Eiteljorg to share unexpected stories through poet’s residency, film screening
By Elizabeth Bostelman, public programs manager
Scott Gerber, singing cowboy
Image courtesy of Electric Yolk Media
The Eiteljorg Museum’s mission is to tell the stories of the Indigenous peoples of North America and the diverse peoples of the American West. This spring we will share stories you might not have heard before that underscore the West’s multi-cultural tapestry. The role of family is explored, both through the generational influence of family on an artist, and through people’s Jewish ancestry.
Poetry is focus of residency
The museum’s Artist in Residence program brings noted Native American artists to Indianapolis to work from the museum’s studios, meet visitors and educate the public about their art. A rare springtime residency will feature an artist whose medium is words and language rather than visual art.
You will want to meet Elise Paschen, D.Phil., during her residency March 30-April 1. A poet and member of the Osage Nation, Paschen holds a doctorate from the University of Oxford, and her poems have been published in books, magazines and anthologies. She is co-founder and co-editor of Poetry in Motion, a program that places poetry posters in subways and buses across the country.
Writing poetry for more than 25 years, Dr. Paschen seamlessly weaves her life experiences into her poems. The daughter of prima ballerina Maria Tallchief (1925-2013), Elise in her poem Swan Queen shares her emotions and experiences watching her mother dance in the iconic role of a swan in the Tchaikovsky ballet, Swan Lake.
Artist in Residence Dr. Elise Paschen (Osage Nation)
During her residency, she will make appearances in the community, visit schools, work on poetry in the museum, and present readings for guests. Check out Eiteljorg.org/events for Dr. Paschen’s artist residency schedule.
This engagement was made possible through a partnership with Brick Street Poetry Inc., and is supported by the Arts Midwest GIG Fund, a program of Arts Midwest that is supported by the National Endowment for the Arts, with additional contributions from the Indiana Arts Commission.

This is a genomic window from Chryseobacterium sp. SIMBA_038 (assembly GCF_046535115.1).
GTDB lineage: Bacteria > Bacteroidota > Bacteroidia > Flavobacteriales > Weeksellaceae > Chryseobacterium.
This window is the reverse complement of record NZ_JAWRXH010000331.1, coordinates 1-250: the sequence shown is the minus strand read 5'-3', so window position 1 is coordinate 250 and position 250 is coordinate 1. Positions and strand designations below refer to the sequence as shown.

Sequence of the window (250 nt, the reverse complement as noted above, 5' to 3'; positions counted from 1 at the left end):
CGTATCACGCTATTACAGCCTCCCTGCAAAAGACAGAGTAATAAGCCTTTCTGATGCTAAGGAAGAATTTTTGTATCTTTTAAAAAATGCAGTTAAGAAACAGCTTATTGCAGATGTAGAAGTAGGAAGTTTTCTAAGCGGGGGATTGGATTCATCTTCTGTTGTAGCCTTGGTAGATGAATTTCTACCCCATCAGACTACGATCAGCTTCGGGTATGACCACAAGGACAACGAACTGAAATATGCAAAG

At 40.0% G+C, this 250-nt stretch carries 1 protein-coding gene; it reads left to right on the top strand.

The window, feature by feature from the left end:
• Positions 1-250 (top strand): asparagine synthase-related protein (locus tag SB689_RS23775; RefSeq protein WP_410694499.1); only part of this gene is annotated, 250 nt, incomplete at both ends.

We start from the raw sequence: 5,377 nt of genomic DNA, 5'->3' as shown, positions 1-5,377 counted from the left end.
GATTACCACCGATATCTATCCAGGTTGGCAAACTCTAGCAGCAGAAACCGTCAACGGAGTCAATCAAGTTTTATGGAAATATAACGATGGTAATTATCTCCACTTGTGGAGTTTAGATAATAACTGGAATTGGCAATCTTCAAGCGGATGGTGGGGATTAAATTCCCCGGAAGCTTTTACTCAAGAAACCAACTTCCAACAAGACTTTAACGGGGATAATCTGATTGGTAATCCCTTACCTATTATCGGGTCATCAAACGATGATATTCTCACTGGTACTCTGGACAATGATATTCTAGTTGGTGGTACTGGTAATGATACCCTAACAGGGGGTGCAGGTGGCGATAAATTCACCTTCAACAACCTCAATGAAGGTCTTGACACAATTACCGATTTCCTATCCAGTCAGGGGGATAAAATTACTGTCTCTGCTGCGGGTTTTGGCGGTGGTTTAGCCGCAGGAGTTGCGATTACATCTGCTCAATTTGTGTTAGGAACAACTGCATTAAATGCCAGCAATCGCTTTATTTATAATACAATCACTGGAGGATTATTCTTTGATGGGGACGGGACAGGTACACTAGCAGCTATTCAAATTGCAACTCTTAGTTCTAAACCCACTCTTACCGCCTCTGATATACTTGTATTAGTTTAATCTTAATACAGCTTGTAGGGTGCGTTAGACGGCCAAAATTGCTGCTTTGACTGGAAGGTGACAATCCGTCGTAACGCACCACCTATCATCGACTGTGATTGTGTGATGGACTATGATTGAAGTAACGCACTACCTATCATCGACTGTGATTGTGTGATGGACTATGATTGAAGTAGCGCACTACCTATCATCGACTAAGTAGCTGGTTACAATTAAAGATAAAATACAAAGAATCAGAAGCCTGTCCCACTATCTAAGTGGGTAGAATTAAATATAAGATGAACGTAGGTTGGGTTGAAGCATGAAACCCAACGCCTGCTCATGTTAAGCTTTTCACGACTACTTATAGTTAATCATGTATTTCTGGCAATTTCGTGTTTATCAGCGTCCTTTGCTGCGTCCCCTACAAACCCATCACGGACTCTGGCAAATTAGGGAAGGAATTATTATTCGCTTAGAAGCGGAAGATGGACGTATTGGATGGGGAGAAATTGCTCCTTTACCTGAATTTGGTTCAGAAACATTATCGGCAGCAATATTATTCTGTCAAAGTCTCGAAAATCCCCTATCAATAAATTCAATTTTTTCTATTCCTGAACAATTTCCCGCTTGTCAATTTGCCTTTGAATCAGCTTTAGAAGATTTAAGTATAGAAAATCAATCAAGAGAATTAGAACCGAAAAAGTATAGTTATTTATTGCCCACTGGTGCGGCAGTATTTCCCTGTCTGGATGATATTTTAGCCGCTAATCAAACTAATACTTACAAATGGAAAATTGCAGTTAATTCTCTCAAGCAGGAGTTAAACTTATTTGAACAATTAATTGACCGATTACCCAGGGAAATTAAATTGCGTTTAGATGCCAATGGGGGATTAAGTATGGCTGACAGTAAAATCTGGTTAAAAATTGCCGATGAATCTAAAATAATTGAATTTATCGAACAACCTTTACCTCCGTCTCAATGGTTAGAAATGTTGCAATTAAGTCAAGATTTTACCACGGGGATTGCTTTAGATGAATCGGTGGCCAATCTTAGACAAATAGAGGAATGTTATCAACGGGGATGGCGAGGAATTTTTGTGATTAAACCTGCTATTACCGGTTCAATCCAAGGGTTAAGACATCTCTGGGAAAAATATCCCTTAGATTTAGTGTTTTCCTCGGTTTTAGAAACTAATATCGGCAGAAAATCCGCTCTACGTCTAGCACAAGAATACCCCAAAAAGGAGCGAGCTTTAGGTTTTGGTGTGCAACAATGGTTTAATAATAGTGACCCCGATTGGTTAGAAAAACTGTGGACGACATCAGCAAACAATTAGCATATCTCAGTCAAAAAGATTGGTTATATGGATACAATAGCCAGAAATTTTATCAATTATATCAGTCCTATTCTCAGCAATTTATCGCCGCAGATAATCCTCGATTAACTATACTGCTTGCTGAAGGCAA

Fascinating history in film
The museum also will hold a screening of the award-winning documentary film Jews of the Wild West at 6 p.m. Wednesday, March 15, in partnership with the Jewish Community Center of Indianapolis. Learn about Jewish people who had significant impacts on the history of the West in the 19th century, such as entrepreneur Levi Strauss, who founded the blue jeans company; immigrant Solomon Bibo, who became governor of the Acoma Pueblo in New Mexico; and others. The film also highlights present-day Westerners who are Jewish, such as singing cowboy Scott Gerber.
Levi Strauss, entrepreneur
Image courtesy of Levi Strauss & Co
The documentary features interviews with historians, rabbis and descendants of people highlighted in film. Viewers will leave with a greater appreciation of the impact Jewish immigrants had on the West. Following the screening, Amanda Kinsey, the documentary’s filmmaker, will conduct a live, virtual Q-and-A session.
Tickets are required for the Jews of the Wild West film screening. Cost for museum members is $10; general admission is $15. For reservations, visit Eiteljorg.org/events.
Amanda Kinsey, filmmaker
Image courtesy David Noles Photography
Editor’s note: This article originally appeared in the February 2023 issue of Storyteller magazine.